JAPA: Nigerians Might Seek Job Opportunities In Germany After New Immigration Law



Germany has passed legislation to open up new opportunities for job seekers from countries outside the EU and for many refugees who are already in the country. Conservative lawmakers are up in arms.

“This draft law secures prosperity in Germany,” Interior Minister Nancy Faeser of the center-left Social Democrats (SPD) said as she presented the government’s plan in the chamber in the morning, though she added that it would only work if the bureaucratic hurdles were dismantled during its implementation.

Read Also: Rivers Gov Fubara Pledges “At Least 16 Projects” Before First 100 Days

“It’s unacceptable that you have to fill in 17 different applications to bring a new care worker into the country,” she said.

The biggest opposition party, the conservative Christian Democratic Union (CDU) and Christian Social Union (CSU) alliance welcomed some of the government’s ideas, though they criticized plans to lower the qualification hurdles for foreign workers.

According to Andrea Lindholz of the CSU, plans to lower the level of German language skills necessary would only encourage low-skilled workers.

Lindholz argued that the new law would do nothing to address what she called the main problem: Bureaucratic bottlenecks such as over-long procedures at foreign consulates.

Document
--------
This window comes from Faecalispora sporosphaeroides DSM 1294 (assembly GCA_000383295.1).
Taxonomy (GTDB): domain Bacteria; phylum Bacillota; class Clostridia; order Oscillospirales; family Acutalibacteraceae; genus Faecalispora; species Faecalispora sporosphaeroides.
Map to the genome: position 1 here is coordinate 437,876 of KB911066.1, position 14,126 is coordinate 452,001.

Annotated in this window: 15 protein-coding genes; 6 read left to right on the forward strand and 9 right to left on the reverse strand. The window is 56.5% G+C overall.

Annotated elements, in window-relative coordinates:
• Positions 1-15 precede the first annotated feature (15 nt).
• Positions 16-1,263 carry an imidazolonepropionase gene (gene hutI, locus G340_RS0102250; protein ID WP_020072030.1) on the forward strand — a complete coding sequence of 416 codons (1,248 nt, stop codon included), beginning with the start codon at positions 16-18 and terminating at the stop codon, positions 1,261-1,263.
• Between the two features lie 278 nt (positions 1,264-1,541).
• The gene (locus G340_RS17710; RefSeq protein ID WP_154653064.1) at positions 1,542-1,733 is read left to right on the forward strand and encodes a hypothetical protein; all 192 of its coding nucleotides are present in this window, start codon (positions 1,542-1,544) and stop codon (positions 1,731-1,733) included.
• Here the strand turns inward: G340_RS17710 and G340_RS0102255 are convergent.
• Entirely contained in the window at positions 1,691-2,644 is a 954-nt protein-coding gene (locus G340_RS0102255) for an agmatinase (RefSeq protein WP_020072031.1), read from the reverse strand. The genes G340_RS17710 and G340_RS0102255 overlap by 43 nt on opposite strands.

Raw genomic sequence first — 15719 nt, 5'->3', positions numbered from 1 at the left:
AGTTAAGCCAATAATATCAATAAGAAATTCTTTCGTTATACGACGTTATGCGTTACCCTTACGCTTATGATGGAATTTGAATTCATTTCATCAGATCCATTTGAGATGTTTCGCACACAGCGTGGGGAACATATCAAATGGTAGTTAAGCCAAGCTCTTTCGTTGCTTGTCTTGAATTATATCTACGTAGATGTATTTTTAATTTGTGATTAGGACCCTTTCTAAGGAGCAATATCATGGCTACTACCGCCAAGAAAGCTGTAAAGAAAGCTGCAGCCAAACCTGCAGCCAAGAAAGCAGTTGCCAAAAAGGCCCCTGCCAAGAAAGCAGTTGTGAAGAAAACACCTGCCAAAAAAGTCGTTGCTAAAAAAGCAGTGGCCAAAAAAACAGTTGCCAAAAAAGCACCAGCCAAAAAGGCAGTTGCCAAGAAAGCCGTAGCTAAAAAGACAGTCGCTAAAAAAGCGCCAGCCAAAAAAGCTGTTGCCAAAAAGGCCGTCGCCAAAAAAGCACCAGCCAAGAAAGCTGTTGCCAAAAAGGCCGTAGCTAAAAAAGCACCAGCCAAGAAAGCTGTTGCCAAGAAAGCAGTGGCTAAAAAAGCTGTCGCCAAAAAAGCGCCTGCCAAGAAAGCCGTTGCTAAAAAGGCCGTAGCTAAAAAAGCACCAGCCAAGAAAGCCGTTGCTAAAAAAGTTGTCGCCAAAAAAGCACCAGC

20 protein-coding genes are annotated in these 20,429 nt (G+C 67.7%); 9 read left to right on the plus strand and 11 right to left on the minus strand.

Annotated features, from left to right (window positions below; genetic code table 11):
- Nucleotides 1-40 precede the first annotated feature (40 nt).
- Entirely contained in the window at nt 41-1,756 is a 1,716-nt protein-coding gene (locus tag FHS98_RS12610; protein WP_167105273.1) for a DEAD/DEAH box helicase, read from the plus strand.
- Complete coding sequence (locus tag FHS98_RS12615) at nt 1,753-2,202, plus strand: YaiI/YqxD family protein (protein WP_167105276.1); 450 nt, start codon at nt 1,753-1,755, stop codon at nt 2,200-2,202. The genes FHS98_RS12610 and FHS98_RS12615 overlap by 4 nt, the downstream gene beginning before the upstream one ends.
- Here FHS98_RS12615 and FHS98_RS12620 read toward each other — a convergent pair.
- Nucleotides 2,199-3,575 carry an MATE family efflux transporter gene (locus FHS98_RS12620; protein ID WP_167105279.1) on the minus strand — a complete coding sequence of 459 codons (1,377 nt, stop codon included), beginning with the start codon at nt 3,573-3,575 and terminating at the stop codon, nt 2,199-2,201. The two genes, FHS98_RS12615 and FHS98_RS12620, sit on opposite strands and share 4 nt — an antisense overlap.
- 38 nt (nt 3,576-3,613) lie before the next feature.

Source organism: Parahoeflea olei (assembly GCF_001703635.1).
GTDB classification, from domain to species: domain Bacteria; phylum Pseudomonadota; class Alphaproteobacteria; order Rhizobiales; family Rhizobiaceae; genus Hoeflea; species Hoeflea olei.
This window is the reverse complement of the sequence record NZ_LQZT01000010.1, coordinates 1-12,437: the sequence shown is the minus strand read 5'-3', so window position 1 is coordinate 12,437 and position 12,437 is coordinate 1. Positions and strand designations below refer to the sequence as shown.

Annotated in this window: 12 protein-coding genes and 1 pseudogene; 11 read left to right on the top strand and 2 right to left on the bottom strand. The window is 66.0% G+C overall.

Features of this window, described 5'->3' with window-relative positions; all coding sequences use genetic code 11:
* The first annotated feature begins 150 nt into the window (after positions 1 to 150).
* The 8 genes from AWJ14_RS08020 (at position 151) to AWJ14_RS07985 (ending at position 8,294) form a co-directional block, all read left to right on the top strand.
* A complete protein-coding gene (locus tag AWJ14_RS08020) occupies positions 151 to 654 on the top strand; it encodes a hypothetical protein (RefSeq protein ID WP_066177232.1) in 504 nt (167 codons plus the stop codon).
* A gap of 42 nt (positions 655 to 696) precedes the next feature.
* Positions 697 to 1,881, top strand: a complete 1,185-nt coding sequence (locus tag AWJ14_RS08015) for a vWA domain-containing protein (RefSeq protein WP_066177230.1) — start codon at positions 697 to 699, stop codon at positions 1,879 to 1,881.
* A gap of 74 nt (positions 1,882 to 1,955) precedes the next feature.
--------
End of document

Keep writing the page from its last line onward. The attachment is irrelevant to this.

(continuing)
She also said that the plans to open opportunities for asylum seekers who were already in the county ran the risk of “turning the asylum process into a kind of state-financed job-seeking opportunity in Germany.”
Norbert Kleinwächter of the far-right populist Alternative for Germany (AfD), delivered a fiery rebuttal to the draft law, suggesting that the government’s plan would turn Germany into a “junk country” (Ramschland).

“What you have put together in a 100-page draft law could be summed up in one sentence,” he said. “Everyone gets in, but no one gets thrown out.”

Lamya Kaddor of the Green Party rejected the AfD’s criticisms, saying that speaking German was not the most important prerequisite for working in Germany.

“You integrate best when you have to speak German at work — ever noticed?” she sarcastically asked the right-wing ranks in the house.

“This is finally, finally, really good news for this country. In the competition with other successful countries of immigration like the US or Canada, we have made some crucial steps forward,” she said.

Leave A Reply

Your email address will not be published.